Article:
Another BC author, Rhea Rose’s story “The Wall” graces the pages of Tesseracts 17. It is a disturbing tale of love, obsession and loss.
CA: Rhea, your story “The Wall” is a classic descent-into-madness story, or is it?
I think you can definitely describe this story as a classic descent-into-madness tale. It’s also a horror story. When I wrote it I was playing with both those aspects of storytelling, madness and horror. I asked myself, “Is she crazy” or “Is this really happening?” I decided at some point that the “Wall” needed to be more concrete, more of a real creature rather than an imagining on the part of the main character. At that point, when I made the wall more of a creepy little character, was when the story turned from a one-dimensional descent- into- madness story to a more multidimensional horror tale, as well.
CA: The disturbing imagery both draws the reader in and repulses at the same time. What made you explore such a strange world, and have you ever seen the Wall?
Nope. I’ve never seen the Wall, and I hope I never do, except perhaps in the movie version! When I’m trying to write something scary, I ask myself what are the things that disturb me, and when I figure out what those are, I try to put at least three of them into a story. In this case I wanted to play with the fear of being a mother, the pressures of being responsible for a baby, combined with a fear – the Wall – of something you can’t get rid of, or control.
CA: What do you think it is about madness that fascinates people?
Hmm, madness goes hand in hand with creativity and a connection with genius, so madness can be the negative extreme of both those conditions. The mad scientist is a genius with wondrous creations that are also destructive. The mad woman may have moments of lucidity when wisdom issues forth, losing control of paradigm is terrifying and exhilarating, a kind of madness. Of course real madness, as in the case of diagnosed schizophrenia is just plain terrifying.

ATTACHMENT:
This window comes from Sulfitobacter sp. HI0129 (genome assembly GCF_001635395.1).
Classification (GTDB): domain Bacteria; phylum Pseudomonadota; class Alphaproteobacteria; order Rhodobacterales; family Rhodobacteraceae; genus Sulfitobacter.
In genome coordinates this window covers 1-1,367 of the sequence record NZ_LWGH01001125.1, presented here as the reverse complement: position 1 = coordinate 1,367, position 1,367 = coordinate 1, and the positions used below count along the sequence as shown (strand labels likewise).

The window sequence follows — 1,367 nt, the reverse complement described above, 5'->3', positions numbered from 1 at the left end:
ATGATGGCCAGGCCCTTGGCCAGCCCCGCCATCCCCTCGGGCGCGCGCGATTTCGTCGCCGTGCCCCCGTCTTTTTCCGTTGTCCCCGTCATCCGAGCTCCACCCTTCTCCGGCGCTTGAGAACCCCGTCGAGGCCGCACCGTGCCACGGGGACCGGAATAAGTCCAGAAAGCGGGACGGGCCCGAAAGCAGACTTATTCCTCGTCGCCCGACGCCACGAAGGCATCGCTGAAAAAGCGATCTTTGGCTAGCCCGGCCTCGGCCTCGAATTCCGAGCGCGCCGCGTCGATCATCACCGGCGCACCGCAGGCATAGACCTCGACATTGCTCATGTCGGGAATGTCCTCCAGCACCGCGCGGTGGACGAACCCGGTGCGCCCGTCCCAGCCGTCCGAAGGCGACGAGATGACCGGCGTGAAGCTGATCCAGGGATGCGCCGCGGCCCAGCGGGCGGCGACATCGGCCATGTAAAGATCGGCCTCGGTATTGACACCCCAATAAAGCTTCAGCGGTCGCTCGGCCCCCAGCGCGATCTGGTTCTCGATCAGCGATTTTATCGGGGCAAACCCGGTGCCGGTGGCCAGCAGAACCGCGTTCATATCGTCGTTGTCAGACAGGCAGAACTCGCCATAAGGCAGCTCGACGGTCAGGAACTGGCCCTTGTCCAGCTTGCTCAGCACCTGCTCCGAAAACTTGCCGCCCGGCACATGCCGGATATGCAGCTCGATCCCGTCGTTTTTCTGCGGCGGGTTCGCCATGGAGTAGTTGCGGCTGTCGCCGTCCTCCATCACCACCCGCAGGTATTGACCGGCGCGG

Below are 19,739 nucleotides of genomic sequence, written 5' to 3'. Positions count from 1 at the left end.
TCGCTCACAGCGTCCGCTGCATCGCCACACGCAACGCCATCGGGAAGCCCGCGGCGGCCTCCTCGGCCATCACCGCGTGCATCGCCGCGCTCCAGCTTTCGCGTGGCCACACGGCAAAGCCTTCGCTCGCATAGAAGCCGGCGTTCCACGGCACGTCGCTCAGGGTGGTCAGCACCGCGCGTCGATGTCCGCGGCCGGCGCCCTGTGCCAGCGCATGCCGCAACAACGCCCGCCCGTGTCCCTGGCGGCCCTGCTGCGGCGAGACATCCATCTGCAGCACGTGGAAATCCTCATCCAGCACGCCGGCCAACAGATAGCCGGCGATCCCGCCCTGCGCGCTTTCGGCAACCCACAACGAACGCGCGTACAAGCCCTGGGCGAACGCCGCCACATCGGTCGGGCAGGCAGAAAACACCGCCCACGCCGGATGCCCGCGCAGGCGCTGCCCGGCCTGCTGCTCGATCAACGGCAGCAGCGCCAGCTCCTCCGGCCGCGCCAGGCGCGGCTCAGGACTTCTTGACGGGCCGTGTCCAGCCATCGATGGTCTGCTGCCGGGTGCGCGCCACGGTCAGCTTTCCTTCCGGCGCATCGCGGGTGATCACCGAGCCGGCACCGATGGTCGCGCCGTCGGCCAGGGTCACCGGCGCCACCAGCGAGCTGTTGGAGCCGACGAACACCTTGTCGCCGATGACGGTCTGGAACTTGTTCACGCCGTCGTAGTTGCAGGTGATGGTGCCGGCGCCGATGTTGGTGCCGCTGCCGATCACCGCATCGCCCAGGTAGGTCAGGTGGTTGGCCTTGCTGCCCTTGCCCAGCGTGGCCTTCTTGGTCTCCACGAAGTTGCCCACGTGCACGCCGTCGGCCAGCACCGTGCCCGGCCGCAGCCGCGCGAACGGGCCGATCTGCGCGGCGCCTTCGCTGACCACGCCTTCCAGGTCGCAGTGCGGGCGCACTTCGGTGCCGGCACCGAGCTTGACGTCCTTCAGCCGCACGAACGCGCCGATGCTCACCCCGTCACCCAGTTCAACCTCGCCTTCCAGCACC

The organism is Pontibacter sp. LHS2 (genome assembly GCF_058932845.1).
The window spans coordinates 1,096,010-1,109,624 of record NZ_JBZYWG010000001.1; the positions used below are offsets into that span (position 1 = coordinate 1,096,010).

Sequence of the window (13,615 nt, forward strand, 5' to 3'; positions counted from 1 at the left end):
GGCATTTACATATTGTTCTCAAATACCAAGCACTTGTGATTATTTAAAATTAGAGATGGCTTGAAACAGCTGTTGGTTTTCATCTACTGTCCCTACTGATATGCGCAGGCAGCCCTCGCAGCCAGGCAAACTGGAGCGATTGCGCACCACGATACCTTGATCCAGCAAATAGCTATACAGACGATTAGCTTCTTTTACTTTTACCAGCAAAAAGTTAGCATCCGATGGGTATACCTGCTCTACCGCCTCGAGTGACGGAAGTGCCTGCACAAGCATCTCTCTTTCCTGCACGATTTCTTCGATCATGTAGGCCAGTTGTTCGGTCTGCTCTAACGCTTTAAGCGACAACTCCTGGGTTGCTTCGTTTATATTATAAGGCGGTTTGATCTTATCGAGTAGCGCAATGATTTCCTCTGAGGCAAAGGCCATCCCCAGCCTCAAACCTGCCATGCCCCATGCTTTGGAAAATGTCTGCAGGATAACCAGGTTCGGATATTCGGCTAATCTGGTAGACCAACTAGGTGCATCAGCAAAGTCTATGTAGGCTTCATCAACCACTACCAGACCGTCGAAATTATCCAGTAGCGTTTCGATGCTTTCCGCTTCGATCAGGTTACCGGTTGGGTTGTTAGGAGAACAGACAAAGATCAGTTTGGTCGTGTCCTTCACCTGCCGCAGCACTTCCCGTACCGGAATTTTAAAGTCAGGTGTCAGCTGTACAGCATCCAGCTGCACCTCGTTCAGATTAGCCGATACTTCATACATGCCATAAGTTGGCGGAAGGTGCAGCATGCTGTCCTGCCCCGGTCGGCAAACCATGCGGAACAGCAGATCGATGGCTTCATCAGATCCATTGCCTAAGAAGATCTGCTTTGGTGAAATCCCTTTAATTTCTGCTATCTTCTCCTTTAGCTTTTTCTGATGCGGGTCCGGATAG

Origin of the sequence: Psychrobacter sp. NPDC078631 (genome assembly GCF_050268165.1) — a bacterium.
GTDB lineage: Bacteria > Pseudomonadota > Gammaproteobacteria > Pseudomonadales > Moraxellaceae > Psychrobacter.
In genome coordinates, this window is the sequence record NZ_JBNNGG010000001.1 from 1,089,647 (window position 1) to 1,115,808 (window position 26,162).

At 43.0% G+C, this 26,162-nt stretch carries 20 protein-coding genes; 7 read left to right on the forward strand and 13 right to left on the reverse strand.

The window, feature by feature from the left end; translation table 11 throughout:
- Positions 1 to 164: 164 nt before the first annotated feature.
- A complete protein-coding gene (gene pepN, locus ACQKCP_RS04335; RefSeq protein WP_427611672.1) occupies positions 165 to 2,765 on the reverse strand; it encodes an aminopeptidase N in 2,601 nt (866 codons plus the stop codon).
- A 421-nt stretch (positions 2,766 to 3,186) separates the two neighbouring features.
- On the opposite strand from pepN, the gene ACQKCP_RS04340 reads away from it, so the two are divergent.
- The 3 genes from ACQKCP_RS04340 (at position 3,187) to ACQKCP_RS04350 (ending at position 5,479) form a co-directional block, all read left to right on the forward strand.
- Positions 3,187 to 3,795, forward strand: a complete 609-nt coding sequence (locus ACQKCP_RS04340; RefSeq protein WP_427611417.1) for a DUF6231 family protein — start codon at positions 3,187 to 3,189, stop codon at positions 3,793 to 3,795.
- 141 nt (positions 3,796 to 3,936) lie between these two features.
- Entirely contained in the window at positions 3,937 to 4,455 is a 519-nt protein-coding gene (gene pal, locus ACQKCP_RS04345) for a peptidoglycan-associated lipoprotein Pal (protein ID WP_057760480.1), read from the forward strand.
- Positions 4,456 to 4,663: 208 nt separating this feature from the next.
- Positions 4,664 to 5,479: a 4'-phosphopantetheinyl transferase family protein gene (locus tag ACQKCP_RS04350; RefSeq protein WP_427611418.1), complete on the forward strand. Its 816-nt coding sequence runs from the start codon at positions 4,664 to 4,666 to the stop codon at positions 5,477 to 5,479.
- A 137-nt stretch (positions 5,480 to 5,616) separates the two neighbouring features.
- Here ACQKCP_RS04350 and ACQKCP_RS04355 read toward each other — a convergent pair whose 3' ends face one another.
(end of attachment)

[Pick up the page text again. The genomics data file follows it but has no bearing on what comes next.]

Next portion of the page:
CA: Have you dealt with this theme in other pieces of your work?
Only in a meta sense. Descent into story writing is a form of controlled madness, but I can’t think of another story I’ve written that deals with any form of “crazy.” It’s a difficult place to live in even for a short time, which is what you have to do when you’re writing the story. Generally, my characters are trying to deal with the madness that others have foisted on them.
CA: Many of your stories have involved children from their POV. In this case, the child is both peripheral and integral to this piece. Are you done exploring tales which put children into strange dilemmas?
I doubt I am done with children in strange dilemmas, as you say. That seems to be my psyche’s theme, but I do consciously work to move away from those stories, although if a really good one pops into my head I won’t hesitate to write it down. I find children’s responses to the world both fascinating and frightening. It’s such a scary ordeal to have to figure out how the world works when you can’t yet read the instructions.
Rhea is a Vancouver, BC writer and a teacher. She’s a graduate of UBC’s Creative Writing program and a Clarion writer. Most of her work has been published north of the 49th parallel. Her short stories and poetry have appeared in the Tesseracts anthologies. Many of her pieces have been nominated for awards, including the Rhysling award for poetry, and a nomination for an Aurora award. There were a couple of preliminary nominations for Nebula award nominations. A short story of hers appeared in a David Hartwell’s, Christmas Forever anthology. TaleBones has published a short story and poem. Rhea’s Big Foot story (not her foot) was published in NorthWest Passages: A Cascadian Anthology, and a horror tale made it into Tesseracts 10 from EDGE Press, which received honorable mention in BHOTY, as did her latest story in the first Evolve anthology. Look for her most recent poetry at Chizine. http://www.chizine.com/authors/davidclink. All of these stories and many of her poems can be found in her collection, Pandora’s Progeny, at Amazon. Her latest works appear in Masked Mosaic, Dead North and Tesseracts 17.